POWER: How has the industry changed to create an impactful, scalable transition to hydrogen fuel?

Irvin Jr.: The industry has invested in research and development to improve hydrogen production, storage, and utilization technologies. Additionally, collaborations between governments, industries, and research institutions have developed standards and regulations conducive to hydrogen adoption. Scaling production capacities and establishing supply chains are vital to creating a sustainable and interconnected hydrogen ecosystem.

POWER: Do you think that the cost and infrastructure required to expand hydrogen will minimize its role in the transition to green energy?

Irvin Jr.: The cost and infrastructure challenges associated with hydrogen expansion could initially slow down its adoption. However, technological advancements and economies of scale gradually reduce costs and improve infrastructure. With a hydrogen economy valued at $130 billion and estimated to grow 9.2% annually, production costs will decrease by 50% through 2030.  As a result, hydrogen’s role in the transition to green energy is expected to grow over time, especially as more countries commit to decarbonization efforts and seek versatile, low-carbon energy solutions. Innovative technologies being a part of this mix could significantly increase the speed of adoption and size of the industry.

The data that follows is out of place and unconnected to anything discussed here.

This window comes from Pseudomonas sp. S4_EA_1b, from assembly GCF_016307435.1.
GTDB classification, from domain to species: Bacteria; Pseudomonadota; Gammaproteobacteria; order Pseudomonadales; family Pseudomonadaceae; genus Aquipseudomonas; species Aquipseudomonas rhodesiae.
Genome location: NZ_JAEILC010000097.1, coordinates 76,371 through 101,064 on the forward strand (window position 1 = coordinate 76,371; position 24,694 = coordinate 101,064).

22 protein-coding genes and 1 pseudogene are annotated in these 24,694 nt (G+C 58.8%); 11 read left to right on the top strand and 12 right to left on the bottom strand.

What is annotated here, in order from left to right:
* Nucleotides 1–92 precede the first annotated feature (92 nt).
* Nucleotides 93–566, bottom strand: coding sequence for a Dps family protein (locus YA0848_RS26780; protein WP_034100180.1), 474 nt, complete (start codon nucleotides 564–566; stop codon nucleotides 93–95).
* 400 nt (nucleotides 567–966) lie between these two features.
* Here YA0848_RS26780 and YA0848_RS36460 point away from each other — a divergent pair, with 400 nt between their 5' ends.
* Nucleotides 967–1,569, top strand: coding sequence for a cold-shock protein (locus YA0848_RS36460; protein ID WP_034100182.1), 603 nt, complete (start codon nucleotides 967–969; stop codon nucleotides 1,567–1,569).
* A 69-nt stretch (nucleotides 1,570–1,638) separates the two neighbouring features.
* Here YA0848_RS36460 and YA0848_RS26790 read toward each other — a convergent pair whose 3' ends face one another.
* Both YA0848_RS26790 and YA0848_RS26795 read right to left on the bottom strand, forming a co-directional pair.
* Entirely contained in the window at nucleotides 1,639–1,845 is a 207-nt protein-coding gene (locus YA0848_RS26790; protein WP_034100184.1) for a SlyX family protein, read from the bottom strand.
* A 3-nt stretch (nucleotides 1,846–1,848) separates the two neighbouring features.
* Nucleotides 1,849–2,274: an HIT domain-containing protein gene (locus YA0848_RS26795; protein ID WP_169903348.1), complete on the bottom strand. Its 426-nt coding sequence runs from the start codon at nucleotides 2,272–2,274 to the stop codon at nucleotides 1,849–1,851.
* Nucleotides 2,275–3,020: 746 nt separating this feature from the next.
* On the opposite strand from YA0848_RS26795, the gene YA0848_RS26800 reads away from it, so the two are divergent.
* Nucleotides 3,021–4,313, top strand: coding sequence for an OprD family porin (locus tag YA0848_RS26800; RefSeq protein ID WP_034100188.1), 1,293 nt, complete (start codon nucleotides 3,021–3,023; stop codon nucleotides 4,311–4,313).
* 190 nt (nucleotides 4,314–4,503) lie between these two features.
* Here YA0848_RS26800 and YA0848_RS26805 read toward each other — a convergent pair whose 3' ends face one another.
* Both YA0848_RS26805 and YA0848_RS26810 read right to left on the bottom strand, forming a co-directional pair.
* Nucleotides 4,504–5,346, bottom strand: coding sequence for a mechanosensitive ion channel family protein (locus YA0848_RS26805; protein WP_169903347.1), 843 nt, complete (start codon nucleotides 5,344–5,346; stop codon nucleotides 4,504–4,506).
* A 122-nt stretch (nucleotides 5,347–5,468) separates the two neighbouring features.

POWER: Can you explain what makes the current hydrogen push different from the push 20 to 30 years ago?

Irvin Jr.: The current push for hydrogen differs from previous efforts primarily due to several factors:

  • Technological advancements: Significant advancements in hydrogen production, storage, and utilization technologies have made hydrogen more viable and cost-effective today.
  • Environmental imperatives: With growing concerns over climate change and air pollution, there is a more substantial global consensus on the need to transition to cleaner energy sources, driving renewed interest in hydrogen.
  • Policy support: Governments worldwide are implementing policies and regulations to support hydrogen deployment, providing incentives and funding for research, development, and infrastructure.
  • Market dynamics: There is increasing demand for clean energy solutions, particularly in sectors like transportation and industrial processes, where hydrogen can play a crucial role in decarbonization. Greater adoption is predicated on more applicable and financially viable solutions, such as what we will be providing.